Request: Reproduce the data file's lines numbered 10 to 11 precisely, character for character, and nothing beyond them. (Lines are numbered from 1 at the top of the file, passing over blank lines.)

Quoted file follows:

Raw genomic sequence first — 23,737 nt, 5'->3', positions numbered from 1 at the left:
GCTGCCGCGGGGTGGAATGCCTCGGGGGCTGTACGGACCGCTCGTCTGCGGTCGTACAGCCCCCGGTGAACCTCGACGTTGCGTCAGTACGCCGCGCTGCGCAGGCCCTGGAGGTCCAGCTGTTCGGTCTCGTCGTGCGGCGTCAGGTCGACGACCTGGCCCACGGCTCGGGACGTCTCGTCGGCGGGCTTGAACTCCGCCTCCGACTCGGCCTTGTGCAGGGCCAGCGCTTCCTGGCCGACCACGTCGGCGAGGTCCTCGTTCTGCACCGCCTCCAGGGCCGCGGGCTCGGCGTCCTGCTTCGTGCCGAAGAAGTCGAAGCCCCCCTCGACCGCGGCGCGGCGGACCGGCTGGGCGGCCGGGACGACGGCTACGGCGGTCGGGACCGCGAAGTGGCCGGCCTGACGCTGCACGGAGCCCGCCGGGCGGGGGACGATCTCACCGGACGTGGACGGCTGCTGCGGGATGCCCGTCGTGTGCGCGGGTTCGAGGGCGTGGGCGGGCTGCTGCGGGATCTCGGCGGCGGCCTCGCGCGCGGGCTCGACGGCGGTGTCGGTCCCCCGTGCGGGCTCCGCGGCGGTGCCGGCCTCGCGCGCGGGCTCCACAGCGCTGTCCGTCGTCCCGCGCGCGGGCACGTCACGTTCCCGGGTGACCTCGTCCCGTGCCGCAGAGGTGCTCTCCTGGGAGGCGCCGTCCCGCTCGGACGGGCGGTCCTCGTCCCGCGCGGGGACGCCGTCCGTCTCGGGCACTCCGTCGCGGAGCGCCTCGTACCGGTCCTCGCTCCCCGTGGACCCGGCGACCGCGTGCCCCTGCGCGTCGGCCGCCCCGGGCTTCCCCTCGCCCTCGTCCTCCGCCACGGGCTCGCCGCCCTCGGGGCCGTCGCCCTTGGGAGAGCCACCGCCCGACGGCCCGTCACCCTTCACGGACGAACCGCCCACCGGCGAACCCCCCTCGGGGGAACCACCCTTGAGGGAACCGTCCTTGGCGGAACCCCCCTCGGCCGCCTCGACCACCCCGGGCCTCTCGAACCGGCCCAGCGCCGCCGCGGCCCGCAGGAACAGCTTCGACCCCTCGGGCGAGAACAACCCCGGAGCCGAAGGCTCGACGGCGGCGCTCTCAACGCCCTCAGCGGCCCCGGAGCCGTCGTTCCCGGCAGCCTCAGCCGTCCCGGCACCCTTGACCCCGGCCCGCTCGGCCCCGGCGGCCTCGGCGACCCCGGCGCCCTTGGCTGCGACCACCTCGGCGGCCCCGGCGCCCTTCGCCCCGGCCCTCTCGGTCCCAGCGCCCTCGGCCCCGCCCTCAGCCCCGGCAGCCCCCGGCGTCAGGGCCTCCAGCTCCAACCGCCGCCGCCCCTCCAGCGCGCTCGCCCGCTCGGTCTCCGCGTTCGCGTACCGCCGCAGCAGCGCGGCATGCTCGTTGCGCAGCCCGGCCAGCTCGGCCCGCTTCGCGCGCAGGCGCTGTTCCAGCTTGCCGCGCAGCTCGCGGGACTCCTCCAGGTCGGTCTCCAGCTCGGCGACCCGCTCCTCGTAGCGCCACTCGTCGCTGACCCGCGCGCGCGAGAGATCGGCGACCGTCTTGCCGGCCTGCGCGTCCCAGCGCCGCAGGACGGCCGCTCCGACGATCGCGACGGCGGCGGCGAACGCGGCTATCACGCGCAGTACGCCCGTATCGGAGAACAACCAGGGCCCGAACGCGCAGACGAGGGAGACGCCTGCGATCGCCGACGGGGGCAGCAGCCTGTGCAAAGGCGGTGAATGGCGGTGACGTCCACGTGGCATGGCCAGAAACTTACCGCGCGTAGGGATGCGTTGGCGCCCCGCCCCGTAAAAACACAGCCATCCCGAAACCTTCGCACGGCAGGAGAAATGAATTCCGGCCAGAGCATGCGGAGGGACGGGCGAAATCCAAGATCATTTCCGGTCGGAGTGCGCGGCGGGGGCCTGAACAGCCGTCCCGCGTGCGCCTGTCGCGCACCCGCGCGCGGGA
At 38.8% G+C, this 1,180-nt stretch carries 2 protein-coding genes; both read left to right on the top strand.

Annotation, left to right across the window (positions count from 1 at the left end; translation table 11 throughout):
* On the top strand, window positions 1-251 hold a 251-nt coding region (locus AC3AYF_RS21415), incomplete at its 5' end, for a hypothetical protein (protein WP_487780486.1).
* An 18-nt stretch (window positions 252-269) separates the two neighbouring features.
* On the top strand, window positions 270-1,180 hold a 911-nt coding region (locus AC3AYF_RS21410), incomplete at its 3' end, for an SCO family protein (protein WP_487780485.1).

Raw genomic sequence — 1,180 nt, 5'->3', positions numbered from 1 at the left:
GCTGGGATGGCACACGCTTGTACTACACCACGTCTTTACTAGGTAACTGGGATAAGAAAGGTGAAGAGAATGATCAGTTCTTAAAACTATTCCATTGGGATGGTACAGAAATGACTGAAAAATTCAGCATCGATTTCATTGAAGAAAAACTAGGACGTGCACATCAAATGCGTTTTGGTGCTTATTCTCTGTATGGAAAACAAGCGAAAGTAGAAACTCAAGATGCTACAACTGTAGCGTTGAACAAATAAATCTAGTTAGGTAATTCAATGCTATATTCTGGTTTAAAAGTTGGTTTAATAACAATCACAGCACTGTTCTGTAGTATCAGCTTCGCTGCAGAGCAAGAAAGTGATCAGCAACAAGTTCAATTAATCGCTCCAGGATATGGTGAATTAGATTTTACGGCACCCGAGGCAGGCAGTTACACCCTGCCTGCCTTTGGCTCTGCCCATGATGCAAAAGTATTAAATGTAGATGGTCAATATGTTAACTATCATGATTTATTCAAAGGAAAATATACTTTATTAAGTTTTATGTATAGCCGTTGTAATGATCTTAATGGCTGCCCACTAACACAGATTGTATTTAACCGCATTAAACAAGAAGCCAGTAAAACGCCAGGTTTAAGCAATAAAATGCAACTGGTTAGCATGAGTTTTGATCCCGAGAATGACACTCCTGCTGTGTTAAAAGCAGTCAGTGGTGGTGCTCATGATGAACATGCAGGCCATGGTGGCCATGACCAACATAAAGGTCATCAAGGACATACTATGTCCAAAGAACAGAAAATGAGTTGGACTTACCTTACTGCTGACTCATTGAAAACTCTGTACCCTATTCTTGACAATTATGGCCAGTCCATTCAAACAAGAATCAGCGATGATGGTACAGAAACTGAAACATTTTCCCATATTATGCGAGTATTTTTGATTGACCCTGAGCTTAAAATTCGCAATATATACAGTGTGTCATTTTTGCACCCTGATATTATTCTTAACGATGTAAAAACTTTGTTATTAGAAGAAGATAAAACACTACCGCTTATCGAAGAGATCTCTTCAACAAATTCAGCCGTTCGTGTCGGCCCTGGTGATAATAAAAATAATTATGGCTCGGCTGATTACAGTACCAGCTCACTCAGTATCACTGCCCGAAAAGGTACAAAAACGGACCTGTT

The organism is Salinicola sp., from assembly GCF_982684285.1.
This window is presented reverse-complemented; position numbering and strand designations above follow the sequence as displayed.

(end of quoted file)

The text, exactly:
The organism is Salinicola sp., from assembly GCF_982684285.1.
This window is presented reverse-complemented; position numbering and strand designations above follow the sequence as displayed.